The next step to becoming more creative requires you to acknowledge your anger toward yourself and others. ‘What anger?’ you ask. It’s there, buried deep down where it has been stuffed for many years; unacknowledged, repressed, called things like ‘silly’ and ‘pointless’, but it’s there. Allow it to surface, then acknowledge and embrace it when it does. Anger is meant to be acted upon, not to be acted out.
It is common, and OK, to feel angry with yourself for any number of reasons that may have contributed to feelings of powerlessness: realizing how long you have put your own dreams on hold to nurture the dreams of others; becoming more aware of the critical voice of judgement in your mind, and exactly who it belongs to (or where it came from); and accepting that being Self-loving and creative does not make you a selfish person. These can be hard pills to swallow and should be ingested carefully, one pill at a time.
Criticisms are often dished in an unhealthy manner and are therefore received with a bad taste in our mouth. It doesn’t have to be that way though! If you can find yourself accepting criticism – however salty or bitter it may taste – and taking whatever good you can from it, then you will be more likely to continue your Creative Journey.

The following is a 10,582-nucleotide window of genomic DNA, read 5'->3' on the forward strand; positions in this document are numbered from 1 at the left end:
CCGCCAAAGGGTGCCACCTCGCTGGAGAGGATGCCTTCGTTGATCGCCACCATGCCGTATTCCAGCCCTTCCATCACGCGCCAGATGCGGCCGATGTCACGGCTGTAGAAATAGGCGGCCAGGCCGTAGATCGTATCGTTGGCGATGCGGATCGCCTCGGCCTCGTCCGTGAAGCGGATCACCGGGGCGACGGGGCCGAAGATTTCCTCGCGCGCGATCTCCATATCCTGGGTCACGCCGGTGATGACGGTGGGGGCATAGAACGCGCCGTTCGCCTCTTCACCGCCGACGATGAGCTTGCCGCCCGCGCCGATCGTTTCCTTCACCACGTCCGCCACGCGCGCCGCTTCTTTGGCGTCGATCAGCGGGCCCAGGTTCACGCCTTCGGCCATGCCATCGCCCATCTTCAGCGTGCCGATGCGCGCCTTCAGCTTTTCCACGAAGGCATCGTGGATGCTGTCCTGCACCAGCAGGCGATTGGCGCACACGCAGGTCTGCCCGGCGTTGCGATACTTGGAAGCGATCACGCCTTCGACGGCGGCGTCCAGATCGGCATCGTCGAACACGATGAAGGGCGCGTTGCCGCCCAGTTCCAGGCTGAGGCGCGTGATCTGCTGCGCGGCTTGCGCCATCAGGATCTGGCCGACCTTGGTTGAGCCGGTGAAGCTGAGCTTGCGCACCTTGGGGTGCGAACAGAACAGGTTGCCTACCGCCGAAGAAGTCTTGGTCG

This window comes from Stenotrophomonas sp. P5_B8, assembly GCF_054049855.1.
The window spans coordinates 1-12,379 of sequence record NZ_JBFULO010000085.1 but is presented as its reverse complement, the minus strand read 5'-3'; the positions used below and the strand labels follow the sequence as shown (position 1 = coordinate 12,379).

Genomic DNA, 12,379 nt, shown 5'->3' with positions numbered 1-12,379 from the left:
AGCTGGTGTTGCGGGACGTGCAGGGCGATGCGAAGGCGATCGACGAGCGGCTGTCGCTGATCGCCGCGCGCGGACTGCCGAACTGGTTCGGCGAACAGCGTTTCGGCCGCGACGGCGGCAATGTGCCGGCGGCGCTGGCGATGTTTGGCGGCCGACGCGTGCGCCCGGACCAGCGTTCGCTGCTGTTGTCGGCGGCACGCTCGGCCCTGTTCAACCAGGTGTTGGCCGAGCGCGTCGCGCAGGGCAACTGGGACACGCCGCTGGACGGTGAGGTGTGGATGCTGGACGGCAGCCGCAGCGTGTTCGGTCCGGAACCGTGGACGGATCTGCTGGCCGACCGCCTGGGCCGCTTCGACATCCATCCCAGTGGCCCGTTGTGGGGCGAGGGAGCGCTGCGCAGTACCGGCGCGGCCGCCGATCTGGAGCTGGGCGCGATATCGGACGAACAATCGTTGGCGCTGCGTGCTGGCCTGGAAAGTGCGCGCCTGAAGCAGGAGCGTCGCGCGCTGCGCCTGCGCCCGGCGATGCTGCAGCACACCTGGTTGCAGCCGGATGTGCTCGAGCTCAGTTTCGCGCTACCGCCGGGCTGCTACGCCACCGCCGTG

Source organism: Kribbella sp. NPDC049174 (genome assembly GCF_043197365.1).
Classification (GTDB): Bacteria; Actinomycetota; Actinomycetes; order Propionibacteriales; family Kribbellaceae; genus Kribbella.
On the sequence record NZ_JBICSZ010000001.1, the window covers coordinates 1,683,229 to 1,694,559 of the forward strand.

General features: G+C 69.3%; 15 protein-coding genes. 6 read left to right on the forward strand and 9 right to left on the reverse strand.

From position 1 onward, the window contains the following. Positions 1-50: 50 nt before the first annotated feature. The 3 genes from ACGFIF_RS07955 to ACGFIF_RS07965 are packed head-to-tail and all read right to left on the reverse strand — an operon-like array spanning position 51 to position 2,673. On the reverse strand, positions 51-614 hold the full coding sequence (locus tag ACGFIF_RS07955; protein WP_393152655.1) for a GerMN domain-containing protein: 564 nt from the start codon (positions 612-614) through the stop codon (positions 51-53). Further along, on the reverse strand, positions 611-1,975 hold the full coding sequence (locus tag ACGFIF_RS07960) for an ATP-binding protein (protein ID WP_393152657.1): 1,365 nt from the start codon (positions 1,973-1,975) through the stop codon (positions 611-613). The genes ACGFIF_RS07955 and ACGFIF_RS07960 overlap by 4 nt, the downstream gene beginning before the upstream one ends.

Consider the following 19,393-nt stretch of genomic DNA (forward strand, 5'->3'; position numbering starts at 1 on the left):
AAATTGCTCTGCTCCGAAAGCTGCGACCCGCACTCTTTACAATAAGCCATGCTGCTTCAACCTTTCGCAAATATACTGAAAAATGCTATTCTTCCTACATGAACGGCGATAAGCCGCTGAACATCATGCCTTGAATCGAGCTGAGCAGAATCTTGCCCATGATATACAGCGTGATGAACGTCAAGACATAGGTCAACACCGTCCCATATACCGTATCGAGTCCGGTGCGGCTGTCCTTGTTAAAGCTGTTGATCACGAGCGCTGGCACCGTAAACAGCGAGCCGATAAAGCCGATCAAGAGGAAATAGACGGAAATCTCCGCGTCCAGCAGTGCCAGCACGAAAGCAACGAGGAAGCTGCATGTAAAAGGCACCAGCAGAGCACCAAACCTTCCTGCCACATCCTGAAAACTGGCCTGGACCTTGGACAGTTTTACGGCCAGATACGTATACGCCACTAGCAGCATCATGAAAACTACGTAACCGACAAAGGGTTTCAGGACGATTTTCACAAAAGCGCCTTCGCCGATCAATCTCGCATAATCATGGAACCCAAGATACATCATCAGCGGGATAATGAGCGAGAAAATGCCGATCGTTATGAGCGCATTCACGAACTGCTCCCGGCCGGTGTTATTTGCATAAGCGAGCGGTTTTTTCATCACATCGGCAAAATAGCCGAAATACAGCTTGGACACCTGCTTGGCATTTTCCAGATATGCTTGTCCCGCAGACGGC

The following are specifically chosen tools for dealing with criticisms about your Creative Journey towards Self-rediscovery. Write them down, post them where you can see them, and remember them:
– Receive the criticism all the way through and get it over with.
– Jot down notes to yourself on what concepts or phrases bother you.
– Jot down notes on what concepts or phrases seem useful.
– Do something very nurturing for yourself – for example, recall a compliment or praise for work you’ve done.
– Remember that even if you have made a truly rotten piece of art (or, insert specialty here), it may be a necessary stepping-stone to your next work.
– Look at the criticism again. Does it remind you of any criticism from your past – particularly shaming childhood criticism? Acknowledge to yourself that the current criticism is triggering grief over a long-standing wound.
– Write a letter to the critic – not to be sent, most probably. Defend your work and acknowledge what was helpful, if anything, in the criticism.
– Get back on the horse. Make an immediate commitment to do something creative.
– Do it. Creativity is the only cure for criticism.